"My role was that of a supplier," Silver said. "It was really important that this study of the peptide be conducted without my involvement. The study at OHSU provided independent validation that the peptide works in animals. And it confirmed the effectiveness of ISP in a completely different model -- heart attack. That kind of replication is rare."

The discovery has significant potential in heart attack treatment. Currently, 7 to 10 percent of people die within the first six months from sudden cardiac death due to arrhythmia. ISP shows promise in serving as the basis for prophylactic treatment to prevent arrhythmia within the first months of a heart attack.

"We are extremely fortunate to have the connection with Dr. Silver's lab, which allowed us to test a systemically available therapeutic in our heart attack model," Habecker explained. "The fact that giving ISP several days after injury can fully restore innervation and decrease arrhythmia risk is amazing, and is a key finding."

Next steps in moving ISP forward will be testing the peptide as a post-heart attack treatment in larger animals. Such tests would reveal maximum tolerated dose, any toxicity potential and the extent to which the peptide infiltrates scar tissues. Additionally through animal studies, investigators wish to learn whether ISP administered several months, or even years, after a heart attack would confer a similar benefit as treatment administered three days post-heart attack.

"We want to do clinical trials here at Case Western Reserve with ISP when it reaches clinical trial stage," Silver said. "We could conduct those trials in collaboration with OHSU and other centers throughout the country."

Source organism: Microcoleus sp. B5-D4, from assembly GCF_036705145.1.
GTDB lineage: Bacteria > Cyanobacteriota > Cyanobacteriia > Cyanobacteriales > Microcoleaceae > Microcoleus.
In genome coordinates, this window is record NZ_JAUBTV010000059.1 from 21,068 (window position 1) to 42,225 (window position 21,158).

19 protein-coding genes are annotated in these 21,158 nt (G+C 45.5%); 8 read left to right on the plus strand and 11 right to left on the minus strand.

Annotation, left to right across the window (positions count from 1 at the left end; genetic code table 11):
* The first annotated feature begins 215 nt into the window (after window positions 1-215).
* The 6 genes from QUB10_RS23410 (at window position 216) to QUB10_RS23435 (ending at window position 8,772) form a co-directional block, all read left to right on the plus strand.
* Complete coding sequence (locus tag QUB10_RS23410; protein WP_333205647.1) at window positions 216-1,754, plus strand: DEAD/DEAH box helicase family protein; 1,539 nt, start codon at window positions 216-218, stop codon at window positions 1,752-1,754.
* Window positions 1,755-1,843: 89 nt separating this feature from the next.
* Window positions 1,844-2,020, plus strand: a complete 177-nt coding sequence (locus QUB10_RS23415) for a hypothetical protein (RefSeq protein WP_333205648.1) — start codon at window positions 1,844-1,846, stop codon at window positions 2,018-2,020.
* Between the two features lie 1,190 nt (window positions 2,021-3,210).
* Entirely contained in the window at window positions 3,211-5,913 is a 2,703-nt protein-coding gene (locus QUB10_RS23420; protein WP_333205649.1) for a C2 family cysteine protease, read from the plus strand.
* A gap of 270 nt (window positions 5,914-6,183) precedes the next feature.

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Joining Habecker in this research effort were lead author Ryan T. Gardner, Department of Physiology & Pharmacology and Neuroscience Graduate Program, OHSU, and contributing authors (in addition to Silver) Lianguo Wang, and Crystal M. Ripplinger, Department of Pharmacology, University of California, Davis; Cassandra L. Dunbar, the Department of Physiology & Pharmacology, OHSU; William R. Woodward, the Department of Neurology, OHSU; and Bradley T. Lang and Jared Cregg, both of the Department of Neurosciences, CWRU School of Medicine.

This work was supported by the National Heart, Blood and Lung Institute grants HL093056 and HL068231 to Habecker, HL111600 to Ripplinger, National Institute of Neurologic Disorders and Stroke NS25713 to Silver, the American Heart Association 12SDG9010015 to Ripplinger, and an Oregon Brain Institute Neurobiology of Disease Fellowship to Gardner.

About Case Western Reserve University School of Medicine

Founded in 1843, Case Western Reserve University School of Medicine is the largest medical research institution in Ohio and is among the nation's top medical schools for research funding from the National Institutes of Health. The School of Medicine is recognized throughout the international medical community for outstanding achievements in teaching. The School's innovative and pioneering Western Reserve2 curriculum interweaves four themes--research and scholarship, clinical mastery, leadership, and civic professionalism--to prepare students for the practice of evidence-based medicine in the rapidly changing health care environment of the 21st century. Nine Nobel Laureates have been affiliated with the School of Medicine.

Annually, the School of Medicine trains more than 800 MD and MD/PhD students and ranks in the top 25 among U.S. research-oriented medical schools as designated by U.S. News & World Report's "Guide to Graduate Education."

The School of Medicine's primary affiliate is University Hospitals Case Medical Center and is additionally affiliated with MetroHealth Medical Center, the Louis Stokes Cleveland Department of Veterans Affairs Medical Center, and the Cleveland Clinic, with which it established the Cleveland Clinic Lerner College of Medicine of Case Western Reserve University in 2002. http://casemed.case.edu